Charles Payseur Reviews Short Fiction: Beneath Ceaseless Skies, Hexagon, and Flash Fiction Online
Beneath Ceaseless Skies 9/8/22, 9/22/22
Flash Fiction Online 9/22
September brought two issues of Beneath Ceaseless Skies, the first of which centers isolation and being trapped in bad situations and trying to navigate a way out, sometimes violently. In “Turn To Stone Ourselves” by Marie Croke, a stone Dreamer is living a second life long after their life in flesh ended. It’s as a statue that they meet a young person who sparks in them a hope and friendship, only for that young person to disappear. Or so it seems, until they meet a young man named Mahivo and learn that he holds the same secret that the Dreamer carried in their flesh life – only he’s not willing to live as something he’s not, something the Dreamer did for far too long. Croke does a careful and thoughtful job in building both the setting and the characters, giving them space to struggle with their desires and the pressures to conform and erase their truths for the comfort of others while refusing to let them be crushed by those pressures. The ending finds hope both in the magic the setting features and in the power of people seeing and affirming each other. The second issue shifts to stories where people live in a kind of balance with nature, but with rules that humans have not written, that they must submit to. Both are sharp, with lines of tragedy weaving through them and making for a striking experience.
Hexagon also celebrated a new issue in September, and I’m in luck again because there’s a distinct focus on mixing speculative fiction and food. From cheese parties to celebrity chefs, things are by turns serious and raucous. In “Queenmaker Dandelion Stew”, dave ring even tells a story through a recipe, where a mother passes down special instructions to her daughter across the divide of time and mortality. Here, ring builds a setting and circumstance through the rather novel framing of the recipe, where small details hint at a larger history and future for the chosen chef, readying to enter a strange and dangerous world, but armed with the knowledge of her ancestors and the power of delicious food. Ai Jiang tells the chilling story of Yejin, one of a group of siblings who steal time from others, in “Come In, Children”. Evoking folklore of monsters in the woods who feed off children, it’s a rather different kind of food-based speculative fiction, but still very much in keeping with the issue. Yejin has actually sworn off children for the time being, but only to try and win back the regard of her absent sister, who has left her for the human world. It’s a grim piece, and Jiang does masterful work in bringing readers down the winding path of the story, of cycles of lies and how they lead invariably to violation and tragedy, as each person trying to force the other to do something backfires to terrible and terrifying results.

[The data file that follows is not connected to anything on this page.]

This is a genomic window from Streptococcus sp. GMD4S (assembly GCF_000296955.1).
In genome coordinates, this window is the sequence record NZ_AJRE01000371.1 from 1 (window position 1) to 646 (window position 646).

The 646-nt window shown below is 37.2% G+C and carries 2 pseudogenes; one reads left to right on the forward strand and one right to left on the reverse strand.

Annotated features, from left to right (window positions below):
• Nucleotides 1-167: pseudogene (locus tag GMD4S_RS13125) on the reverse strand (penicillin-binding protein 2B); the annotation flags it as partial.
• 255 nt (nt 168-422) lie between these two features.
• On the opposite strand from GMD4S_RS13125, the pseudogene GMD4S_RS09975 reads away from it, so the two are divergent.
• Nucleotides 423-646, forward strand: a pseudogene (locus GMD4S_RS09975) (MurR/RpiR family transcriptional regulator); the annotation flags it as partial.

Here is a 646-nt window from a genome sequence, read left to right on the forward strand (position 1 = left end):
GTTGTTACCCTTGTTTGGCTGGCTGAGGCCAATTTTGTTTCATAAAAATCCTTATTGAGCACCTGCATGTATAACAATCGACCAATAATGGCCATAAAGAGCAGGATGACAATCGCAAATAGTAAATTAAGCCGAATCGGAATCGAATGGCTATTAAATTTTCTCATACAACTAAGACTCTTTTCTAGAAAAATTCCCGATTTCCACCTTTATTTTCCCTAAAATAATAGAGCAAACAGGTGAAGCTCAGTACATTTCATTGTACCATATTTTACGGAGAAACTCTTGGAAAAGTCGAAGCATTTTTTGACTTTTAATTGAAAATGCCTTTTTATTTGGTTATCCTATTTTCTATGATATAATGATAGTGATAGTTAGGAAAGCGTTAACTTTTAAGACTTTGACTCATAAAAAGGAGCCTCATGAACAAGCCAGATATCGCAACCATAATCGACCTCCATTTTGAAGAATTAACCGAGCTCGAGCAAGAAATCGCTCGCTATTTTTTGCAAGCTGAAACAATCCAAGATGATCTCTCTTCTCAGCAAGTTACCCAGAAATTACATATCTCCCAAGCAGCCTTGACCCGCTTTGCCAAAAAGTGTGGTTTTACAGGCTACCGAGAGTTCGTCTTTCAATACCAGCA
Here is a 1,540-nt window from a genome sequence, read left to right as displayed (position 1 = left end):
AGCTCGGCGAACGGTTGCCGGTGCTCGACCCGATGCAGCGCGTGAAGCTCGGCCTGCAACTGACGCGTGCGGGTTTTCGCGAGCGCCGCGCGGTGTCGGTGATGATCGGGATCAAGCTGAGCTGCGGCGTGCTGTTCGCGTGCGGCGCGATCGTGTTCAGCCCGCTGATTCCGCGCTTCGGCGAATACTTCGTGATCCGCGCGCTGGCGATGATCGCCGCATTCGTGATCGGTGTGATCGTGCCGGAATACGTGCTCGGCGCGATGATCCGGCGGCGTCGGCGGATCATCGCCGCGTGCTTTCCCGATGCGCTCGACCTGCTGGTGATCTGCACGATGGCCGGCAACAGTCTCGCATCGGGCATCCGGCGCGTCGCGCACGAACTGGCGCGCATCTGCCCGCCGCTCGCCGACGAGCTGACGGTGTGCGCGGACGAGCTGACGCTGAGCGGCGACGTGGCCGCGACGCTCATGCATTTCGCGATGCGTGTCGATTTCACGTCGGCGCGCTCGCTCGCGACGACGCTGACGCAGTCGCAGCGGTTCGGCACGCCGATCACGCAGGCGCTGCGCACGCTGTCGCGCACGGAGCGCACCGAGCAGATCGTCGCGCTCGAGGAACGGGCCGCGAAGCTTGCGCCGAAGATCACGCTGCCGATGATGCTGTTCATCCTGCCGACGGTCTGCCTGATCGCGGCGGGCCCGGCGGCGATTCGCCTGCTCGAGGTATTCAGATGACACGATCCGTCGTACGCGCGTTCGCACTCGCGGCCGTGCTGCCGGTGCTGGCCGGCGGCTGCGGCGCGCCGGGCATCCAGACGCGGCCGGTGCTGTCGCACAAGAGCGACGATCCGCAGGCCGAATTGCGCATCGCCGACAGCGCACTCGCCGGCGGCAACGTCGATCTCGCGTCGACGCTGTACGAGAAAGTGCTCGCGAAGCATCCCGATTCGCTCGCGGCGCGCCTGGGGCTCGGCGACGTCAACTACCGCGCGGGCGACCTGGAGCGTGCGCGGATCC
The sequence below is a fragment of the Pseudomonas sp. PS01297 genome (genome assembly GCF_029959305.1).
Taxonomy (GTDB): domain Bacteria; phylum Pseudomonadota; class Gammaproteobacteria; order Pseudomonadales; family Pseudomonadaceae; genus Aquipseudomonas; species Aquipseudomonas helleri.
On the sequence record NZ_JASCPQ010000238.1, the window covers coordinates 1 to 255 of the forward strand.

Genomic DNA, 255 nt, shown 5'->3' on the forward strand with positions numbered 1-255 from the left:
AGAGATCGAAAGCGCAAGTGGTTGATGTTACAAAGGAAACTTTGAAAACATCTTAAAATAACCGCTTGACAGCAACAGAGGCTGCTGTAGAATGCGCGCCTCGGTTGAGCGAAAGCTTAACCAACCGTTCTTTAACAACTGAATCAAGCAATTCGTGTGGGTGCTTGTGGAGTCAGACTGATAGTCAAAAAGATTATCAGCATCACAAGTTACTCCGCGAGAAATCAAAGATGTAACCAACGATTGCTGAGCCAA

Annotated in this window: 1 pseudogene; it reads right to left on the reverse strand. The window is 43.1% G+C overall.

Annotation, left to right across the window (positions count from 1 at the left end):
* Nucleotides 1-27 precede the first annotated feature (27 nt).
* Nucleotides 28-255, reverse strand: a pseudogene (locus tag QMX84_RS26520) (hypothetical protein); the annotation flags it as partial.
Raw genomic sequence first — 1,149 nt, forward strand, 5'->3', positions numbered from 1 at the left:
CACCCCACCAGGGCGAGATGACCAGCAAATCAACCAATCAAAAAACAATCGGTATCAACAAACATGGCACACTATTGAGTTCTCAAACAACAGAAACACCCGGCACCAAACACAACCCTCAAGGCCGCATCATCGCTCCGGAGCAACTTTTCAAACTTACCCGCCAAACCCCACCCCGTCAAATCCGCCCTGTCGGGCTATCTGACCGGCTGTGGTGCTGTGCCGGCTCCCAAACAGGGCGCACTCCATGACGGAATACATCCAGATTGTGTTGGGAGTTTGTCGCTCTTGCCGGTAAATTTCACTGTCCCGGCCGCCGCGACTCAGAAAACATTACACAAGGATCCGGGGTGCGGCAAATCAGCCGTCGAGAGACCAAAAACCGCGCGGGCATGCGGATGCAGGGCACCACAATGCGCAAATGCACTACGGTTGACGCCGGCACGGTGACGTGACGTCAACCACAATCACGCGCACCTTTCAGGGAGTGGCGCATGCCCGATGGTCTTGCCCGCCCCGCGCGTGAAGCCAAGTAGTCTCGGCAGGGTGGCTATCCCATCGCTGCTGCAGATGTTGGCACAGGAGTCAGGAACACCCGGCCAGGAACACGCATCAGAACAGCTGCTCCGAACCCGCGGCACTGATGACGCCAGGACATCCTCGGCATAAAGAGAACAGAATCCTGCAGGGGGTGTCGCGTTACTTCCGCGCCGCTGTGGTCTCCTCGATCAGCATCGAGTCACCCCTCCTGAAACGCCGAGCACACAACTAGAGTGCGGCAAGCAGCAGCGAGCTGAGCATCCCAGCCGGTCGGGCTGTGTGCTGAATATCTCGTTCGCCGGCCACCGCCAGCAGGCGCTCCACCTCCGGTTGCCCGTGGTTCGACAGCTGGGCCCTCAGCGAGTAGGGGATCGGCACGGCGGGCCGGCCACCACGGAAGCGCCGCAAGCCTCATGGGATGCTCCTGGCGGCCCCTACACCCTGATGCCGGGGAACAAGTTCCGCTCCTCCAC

September brought a trio of speculative stories to Flash Fiction Online, all of them exploring different flavors of fantasy. Tanya Aydelott’s “The Greenhouse Bargain” tells the story of a narrator who tried to steal from the Whipstitch Man, who brings the ghosts of the dead to the other side, only to be caught and forced to make a deal for their freedom – to take his place after a set amount of time. Aydelott uses the story to explore fate and inevitability, the narrator at first squandering their remaining time before realizing that there might still be a point to trying, to spreading joy and relief and perhaps easing their own burdens later. It shows that the future, even when it seems set in stone, can be moved by compassion, effort, and will, and it’s a beautiful and touching story.
“Come In, Children”, Ai Jiang (Hexagon 9/22)
This review and more like it in the November 2022 issue of Locus.
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